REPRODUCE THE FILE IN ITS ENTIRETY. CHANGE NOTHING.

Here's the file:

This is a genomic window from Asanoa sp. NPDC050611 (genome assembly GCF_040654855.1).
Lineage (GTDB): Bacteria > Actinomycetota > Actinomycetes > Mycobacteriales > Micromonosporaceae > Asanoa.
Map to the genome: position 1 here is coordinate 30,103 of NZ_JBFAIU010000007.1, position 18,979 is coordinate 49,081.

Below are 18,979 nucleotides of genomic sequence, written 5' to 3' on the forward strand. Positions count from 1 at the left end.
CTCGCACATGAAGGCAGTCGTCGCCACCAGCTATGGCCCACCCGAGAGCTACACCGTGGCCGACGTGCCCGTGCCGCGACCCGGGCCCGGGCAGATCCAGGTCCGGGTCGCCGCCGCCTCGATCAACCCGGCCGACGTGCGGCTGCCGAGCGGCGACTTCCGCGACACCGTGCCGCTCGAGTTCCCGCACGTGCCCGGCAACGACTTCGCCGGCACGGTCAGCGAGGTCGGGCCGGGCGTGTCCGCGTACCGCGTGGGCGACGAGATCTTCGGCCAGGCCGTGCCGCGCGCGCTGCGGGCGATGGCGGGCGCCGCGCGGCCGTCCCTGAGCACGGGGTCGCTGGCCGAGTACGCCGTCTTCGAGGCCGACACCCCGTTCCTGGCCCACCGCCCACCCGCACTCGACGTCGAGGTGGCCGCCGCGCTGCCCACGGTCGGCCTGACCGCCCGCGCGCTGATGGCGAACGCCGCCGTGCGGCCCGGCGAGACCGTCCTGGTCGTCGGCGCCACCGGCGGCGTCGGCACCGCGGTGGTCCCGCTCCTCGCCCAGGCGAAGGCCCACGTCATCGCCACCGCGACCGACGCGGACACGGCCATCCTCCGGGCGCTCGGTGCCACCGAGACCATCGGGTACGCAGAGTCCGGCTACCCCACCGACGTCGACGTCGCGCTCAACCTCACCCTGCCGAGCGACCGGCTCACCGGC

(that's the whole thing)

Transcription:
This is a genomic window from Asanoa sp. NPDC050611 (genome assembly GCF_040654855.1).
Lineage (GTDB): Bacteria > Actinomycetota > Actinomycetes > Mycobacteriales > Micromonosporaceae > Asanoa.
Map to the genome: position 1 here is coordinate 30,103 of NZ_JBFAIU010000007.1, position 18,979 is coordinate 49,081.

Below are 18,979 nucleotides of genomic sequence, written 5' to 3' on the forward strand. Positions count from 1 at the left end.
CTCGCACATGAAGGCAGTCGTCGCCACCAGCTATGGCCCACCCGAGAGCTACACCGTGGCCGACGTGCCCGTGCCGCGACCCGGGCCCGGGCAGATCCAGGTCCGGGTCGCCGCCGCCTCGATCAACCCGGCCGACGTGCGGCTGCCGAGCGGCGACTTCCGCGACACCGTGCCGCTCGAGTTCCCGCACGTGCCCGGCAACGACTTCGCCGGCACGGTCAGCGAGGTCGGGCCGGGCGTGTCCGCGTACCGCGTGGGCGACGAGATCTTCGGCCAGGCCGTGCCGCGCGCGCTGCGGGCGATGGCGGGCGCCGCGCGGCCGTCCCTGAGCACGGGGTCGCTGGCCGAGTACGCCGTCTTCGAGGCCGACACCCCGTTCCTGGCCCACCGCCCACCCGCACTCGACGTCGAGGTGGCCGCCGCGCTGCCCACGGTCGGCCTGACCGCCCGCGCGCTGATGGCGAACGCCGCCGTGCGGCCCGGCGAGACCGTCCTGGTCGTCGGCGCCACCGGCGGCGTCGGCACCGCGGTGGTCCCGCTCCTCGCCCAGGCGAAGGCCCACGTCATCGCCACCGCGACCGACGCGGACACGGCCATCCTCCGGGCGCTCGGTGCCACCGAGACCATCGGGTACGCAGAGTCCGGCTACCCCACCGACGTCGACGTCGCGCTCAACCTCACCCTGCCGAGCGACCGGCTCACCGGC